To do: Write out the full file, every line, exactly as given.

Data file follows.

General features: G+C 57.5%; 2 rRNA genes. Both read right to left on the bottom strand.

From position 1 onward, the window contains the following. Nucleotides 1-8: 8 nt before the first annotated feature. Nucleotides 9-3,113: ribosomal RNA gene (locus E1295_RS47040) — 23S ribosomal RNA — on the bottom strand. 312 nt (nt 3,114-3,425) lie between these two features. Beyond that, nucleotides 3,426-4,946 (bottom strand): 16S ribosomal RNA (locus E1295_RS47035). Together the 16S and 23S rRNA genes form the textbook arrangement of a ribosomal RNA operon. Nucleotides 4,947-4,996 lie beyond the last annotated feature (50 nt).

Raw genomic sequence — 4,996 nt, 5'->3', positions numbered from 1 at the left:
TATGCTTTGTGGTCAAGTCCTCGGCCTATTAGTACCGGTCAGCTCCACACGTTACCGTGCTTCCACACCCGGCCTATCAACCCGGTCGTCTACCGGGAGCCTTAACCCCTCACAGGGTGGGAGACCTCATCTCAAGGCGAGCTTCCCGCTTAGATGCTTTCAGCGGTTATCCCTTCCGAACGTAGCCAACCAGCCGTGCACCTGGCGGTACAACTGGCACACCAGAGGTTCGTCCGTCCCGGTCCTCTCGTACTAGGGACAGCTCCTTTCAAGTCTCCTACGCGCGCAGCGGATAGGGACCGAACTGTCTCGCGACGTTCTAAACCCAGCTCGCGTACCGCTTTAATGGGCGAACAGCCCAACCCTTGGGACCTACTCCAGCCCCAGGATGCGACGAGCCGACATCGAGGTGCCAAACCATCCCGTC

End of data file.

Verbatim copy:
General features: G+C 57.5%; 2 rRNA genes. Both read right to left on the bottom strand.

From position 1 onward, the window contains the following. Nucleotides 1-8: 8 nt before the first annotated feature. Nucleotides 9-3,113: ribosomal RNA gene (locus E1295_RS47040) — 23S ribosomal RNA — on the bottom strand. 312 nt (nt 3,114-3,425) lie between these two features. Beyond that, nucleotides 3,426-4,946 (bottom strand): 16S ribosomal RNA (locus E1295_RS47035). Together the 16S and 23S rRNA genes form the textbook arrangement of a ribosomal RNA operon. Nucleotides 4,947-4,996 lie beyond the last annotated feature (50 nt).

Raw genomic sequence — 4,996 nt, 5'->3', positions numbered from 1 at the left:
TATGCTTTGTGGTCAAGTCCTCGGCCTATTAGTACCGGTCAGCTCCACACGTTACCGTGCTTCCACACCCGGCCTATCAACCCGGTCGTCTACCGGGAGCCTTAACCCCTCACAGGGTGGGAGACCTCATCTCAAGGCGAGCTTCCCGCTTAGATGCTTTCAGCGGTTATCCCTTCCGAACGTAGCCAACCAGCCGTGCACCTGGCGGTACAACTGGCACACCAGAGGTTCGTCCGTCCCGGTCCTCTCGTACTAGGGACAGCTCCTTTCAAGTCTCCTACGCGCGCAGCGGATAGGGACCGAACTGTCTCGCGACGTTCTAAACCCAGCTCGCGTACCGCTTTAATGGGCGAACAGCCCAACCCTTGGGACCTACTCCAGCCCCAGGATGCGACGAGCCGACATCGAGGTGCCAAACCATCCCGTC